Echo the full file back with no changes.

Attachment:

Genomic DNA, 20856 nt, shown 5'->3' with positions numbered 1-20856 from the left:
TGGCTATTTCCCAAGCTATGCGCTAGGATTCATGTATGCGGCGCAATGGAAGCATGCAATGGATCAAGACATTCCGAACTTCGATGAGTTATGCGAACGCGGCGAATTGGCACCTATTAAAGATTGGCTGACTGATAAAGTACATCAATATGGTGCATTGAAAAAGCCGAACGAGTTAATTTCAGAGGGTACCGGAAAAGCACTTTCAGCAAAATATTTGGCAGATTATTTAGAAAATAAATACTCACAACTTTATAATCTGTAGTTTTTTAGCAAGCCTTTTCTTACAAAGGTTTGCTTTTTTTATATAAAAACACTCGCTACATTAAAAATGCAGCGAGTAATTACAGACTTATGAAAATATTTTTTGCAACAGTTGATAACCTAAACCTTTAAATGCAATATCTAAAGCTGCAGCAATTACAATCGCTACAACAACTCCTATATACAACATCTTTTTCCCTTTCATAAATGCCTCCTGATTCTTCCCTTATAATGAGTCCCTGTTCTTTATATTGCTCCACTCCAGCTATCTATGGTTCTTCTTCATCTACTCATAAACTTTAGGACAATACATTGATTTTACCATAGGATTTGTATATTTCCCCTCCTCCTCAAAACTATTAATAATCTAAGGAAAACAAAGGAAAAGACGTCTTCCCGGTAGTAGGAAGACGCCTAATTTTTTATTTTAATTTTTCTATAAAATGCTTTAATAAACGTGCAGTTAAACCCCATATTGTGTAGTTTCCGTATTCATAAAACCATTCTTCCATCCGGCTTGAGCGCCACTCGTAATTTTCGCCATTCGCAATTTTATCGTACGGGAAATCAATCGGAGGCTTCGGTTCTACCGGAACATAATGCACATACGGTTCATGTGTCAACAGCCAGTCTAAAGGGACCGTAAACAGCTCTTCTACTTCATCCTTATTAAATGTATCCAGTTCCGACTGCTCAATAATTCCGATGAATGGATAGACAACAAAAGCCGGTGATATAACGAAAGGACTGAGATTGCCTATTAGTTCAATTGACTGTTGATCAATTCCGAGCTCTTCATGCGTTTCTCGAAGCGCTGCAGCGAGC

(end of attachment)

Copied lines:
Genomic DNA, 20856 nt, shown 5'->3' with positions numbered 1-20856 from the left:
TGGCTATTTCCCAAGCTATGCGCTAGGATTCATGTATGCGGCGCAATGGAAGCATGCAATGGATCAAGACATTCCGAACTTCGATGAGTTATGCGAACGCGGCGAATTGGCACCTATTAAAGATTGGCTGACTGATAAAGTACATCAATATGGTGCATTGAAAAAGCCGAACGAGTTAATTTCAGAGGGTACCGGAAAAGCACTTTCAGCAAAATATTTGGCAGATTATTTAGAAAATAAATACTCACAACTTTATAATCTGTAGTTTTTTAGCAAGCCTTTTCTTACAAAGGTTTGCTTTTTTTATATAAAAACACTCGCTACATTAAAAATGCAGCGAGTAATTACAGACTTATGAAAATATTTTTTGCAACAGTTGATAACCTAAACCTTTAAATGCAATATCTAAAGCTGCAGCAATTACAATCGCTACAACAACTCCTATATACAACATCTTTTTCCCTTTCATAAATGCCTCCTGATTCTTCCCTTATAATGAGTCCCTGTTCTTTATATTGCTCCACTCCAGCTATCTATGGTTCTTCTTCATCTACTCATAAACTTTAGGACAATACATTGATTTTACCATAGGATTTGTATATTTCCCCTCCTCCTCAAAACTATTAATAATCTAAGGAAAACAAAGGAAAAGACGTCTTCCCGGTAGTAGGAAGACGCCTAATTTTTTATTTTAATTTTTCTATAAAATGCTTTAATAAACGTGCAGTTAAACCCCATATTGTGTAGTTTCCGTATTCATAAAACCATTCTTCCATCCGGCTTGAGCGCCACTCGTAATTTTCGCCATTCGCAATTTTATCGTACGGGAAATCAATCGGAGGCTTCGGTTCTACCGGAACATAATGCACATACGGTTCATGTGTCAACAGCCAGTCTAAAGGGACCGTAAACAGCTCTTCTACTTCATCCTTATTAAATGTATCCAGTTCCGACTGCTCAATAATTCCGATGAATGGATAGACAACAAAAGCCGGTGATATAACGAAAGGACTGAGATTGCCTATTAGTTCAATTGACTGTTGATCAATTCCGAGCTCTTCATGCGTTTCTCGAAGCGCTGCAGCGAGC